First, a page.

The Making Of 'United 93'

Director Paul Greengrass thinks his film sheds light on what happened to that flight on Sept. 11, 2001


WASHINGTON -- Paul Greengrass, the British writer-director of the excitingly intelligent big-screen docudrama United 93, looks and sounds like a campus star from 35 years ago. He's got the shaggy hair, the furry, resonant voice and the Russian-revolutionary spectacles, and he cuts the right profile, tall and shambling yet also broad-shouldered and sturdy. He combines inner fire with lucidity and an air of ongoing challenge, like a guest speaker who'd fill a hall and leave his crowds stomping for more.

United 93, the story of the hijacking of United's Flight 93 on 9/11 and the heroic revolt of the passengers against terrorist assassins, began generating controversy as soon as its trailers hit theaters.

Greengrass immediately acknowledges the outrage his film (opening Friday) roused long before anyone saw it. "The question, `Is it too soon for this film?' is valid," he says. "It's even the right question, but only if it becomes `Is the film good enough?'"

By "good" he means "not just is it a good film, but is it worthy in its attempt at truthfulness and in its moral purpose? The bar will be held high for us, and that's right, too: we're dealing with a recent, painful event."

The National Commission on Terrorist Attacks Upon the United States concluded, "We are sure the nation owes a debt to the passengers of United 93. Their actions saved the lives of countless others, and may have saved either the Capitol or the White House from destruction." Everyone on board died when passengers overpowered the hijackers and the plane crashed in a Pennsylvania field.

Greengrass, born in England 50 years ago, can't keep his emotional commitment to the Flight 93 passengers from breaking through his outward calm. Lounging in a faux-Asian hotel room like a graceful bull in a graceless china shop, he speaks of "our democracy" as someone who's loved America since he first visited at age 18.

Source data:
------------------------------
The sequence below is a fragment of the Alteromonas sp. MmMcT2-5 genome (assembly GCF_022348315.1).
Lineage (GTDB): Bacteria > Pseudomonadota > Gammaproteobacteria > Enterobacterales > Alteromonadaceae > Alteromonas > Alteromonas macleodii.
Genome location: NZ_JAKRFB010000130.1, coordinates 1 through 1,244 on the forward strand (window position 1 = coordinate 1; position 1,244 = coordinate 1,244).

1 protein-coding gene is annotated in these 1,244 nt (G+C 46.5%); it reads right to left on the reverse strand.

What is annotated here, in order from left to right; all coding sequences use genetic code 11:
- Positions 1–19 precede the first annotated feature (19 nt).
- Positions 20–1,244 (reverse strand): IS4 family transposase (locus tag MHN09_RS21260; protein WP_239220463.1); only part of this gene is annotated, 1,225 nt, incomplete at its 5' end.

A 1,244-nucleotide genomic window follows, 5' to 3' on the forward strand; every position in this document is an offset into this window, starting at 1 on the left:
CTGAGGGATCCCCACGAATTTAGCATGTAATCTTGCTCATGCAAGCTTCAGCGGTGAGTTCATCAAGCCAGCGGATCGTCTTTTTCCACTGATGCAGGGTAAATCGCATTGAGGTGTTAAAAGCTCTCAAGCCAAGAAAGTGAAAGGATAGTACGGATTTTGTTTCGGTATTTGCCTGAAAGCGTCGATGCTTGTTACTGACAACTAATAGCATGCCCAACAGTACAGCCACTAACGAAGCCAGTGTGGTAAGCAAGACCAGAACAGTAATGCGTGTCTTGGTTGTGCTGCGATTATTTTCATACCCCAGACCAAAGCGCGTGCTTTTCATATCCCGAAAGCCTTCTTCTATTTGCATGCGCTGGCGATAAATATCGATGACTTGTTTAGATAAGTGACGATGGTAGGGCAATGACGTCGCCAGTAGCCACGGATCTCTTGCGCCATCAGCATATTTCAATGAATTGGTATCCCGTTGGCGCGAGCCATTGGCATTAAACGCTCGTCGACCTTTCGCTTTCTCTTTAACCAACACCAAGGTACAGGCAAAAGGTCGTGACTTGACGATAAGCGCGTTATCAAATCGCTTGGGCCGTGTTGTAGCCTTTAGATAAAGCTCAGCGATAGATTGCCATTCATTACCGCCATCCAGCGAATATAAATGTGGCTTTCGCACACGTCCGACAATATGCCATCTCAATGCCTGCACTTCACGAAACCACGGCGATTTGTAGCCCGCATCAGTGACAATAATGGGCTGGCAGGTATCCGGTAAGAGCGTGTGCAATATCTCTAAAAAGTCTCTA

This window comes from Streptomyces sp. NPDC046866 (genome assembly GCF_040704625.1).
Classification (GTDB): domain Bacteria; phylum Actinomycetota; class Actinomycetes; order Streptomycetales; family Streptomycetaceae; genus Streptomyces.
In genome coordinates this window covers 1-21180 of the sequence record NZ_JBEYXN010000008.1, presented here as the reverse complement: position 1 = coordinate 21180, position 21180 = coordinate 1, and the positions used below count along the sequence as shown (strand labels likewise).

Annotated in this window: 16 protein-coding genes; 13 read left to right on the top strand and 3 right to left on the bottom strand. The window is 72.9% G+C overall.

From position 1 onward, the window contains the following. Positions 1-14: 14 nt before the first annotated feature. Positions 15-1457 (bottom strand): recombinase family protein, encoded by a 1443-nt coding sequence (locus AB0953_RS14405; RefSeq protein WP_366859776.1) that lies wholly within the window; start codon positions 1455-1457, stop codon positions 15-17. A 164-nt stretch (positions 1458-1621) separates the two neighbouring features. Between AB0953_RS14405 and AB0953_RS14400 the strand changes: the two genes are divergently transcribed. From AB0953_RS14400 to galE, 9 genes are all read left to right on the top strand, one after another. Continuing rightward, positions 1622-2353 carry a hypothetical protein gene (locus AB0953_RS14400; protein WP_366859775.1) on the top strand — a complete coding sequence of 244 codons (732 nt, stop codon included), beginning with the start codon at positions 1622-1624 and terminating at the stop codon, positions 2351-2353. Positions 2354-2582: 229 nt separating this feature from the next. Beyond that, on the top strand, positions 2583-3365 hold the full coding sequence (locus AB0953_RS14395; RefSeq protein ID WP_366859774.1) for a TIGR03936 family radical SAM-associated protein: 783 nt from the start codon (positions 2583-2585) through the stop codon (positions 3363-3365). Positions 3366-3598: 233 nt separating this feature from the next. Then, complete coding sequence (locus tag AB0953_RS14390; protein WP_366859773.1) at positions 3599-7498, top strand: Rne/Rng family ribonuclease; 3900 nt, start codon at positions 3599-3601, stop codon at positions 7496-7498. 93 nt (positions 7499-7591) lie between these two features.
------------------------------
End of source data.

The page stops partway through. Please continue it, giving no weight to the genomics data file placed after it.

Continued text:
Greengrass says that "no fair-minded person" could read the 9/11 Commission report and not be impressed by "its qualities of citizenship made flesh, including accountability. I'm sure the commission didn't get to the bottom of everything or get every detail absolutely right, but their animating spirit is what's extraordinary about this country."

Although Greengrass' previous movie, The Bourne Supremacy, gave him some financial clout, he didn't see United 93 as "a Hollywood star-vehicle film." He cast character actors and non-professionals and made it for roughly $17 million to $18 million.

The robust sensitivity of his approach persuaded most of the passengers' families to lend their wisdom and support. The "idea" behind the film wasn't a notion Greengrass held beforehand about what happened on 9/11. It was a concept of what he could gain in understanding from those who endured heart-shriveling losses or kept working for the common good despite their shock and suffering on that day. He reached out to Flight 93 families, to the Pentagon, and to civilian air traffic controllers. Many military officers and civilian controllers play themselves - notably Ben Sliney, who made unprecedented decisions on his first day as operations manager at the Federal Aviation Administration's command center in Herndon, Va., because his first day was 9/11.

"I gathered all of us together, in London," Greengrass says, "because I thought it was important not to make the film in the United States." He wanted to forge a close relationship in a fresh atmosphere among people of "all different backgrounds." Pilots and flight attendants, air traffic controllers and soldiers. "We would spend six to eight weeks in London exploring 9/11: What happened, what it meant and what it means today," he says.

They viewed it "through the prism of the air traffic control system" and emerged with a tale that pictured tremendous individual strength and professionalism stymied by dated procedures and woefully insufficient planning and communication. Pundits have debated whether audiences will pay to see an event that they think they witnessed as it happened. But Greengrass says it's astonishing "how some crucial things about the story are just not known. I think if you took a poll of Americans today, a tremendous number of people would tell you they believe that the military actually shot down this airplane and covered it up. It's all over the Internet.

"Well, the military didn't, for the simple reason that the military didn't even know about Flight 93 until four minutes after it crashed and there wasn't a fighter plane within 100 miles. I don't mean any disrespect to conspiracy theorists; they tend to be people who are curious and skeptical and ask the `what-if?' questions. But if so many of us believe that our democracy is so dysfunctional - what does that say about the quality of trust amongst us?"

Baltimore Sun Articles
Please note the green-lined linked article text has been applied commercially without any involvement from our newsroom editors, reporters or any other editorial staff.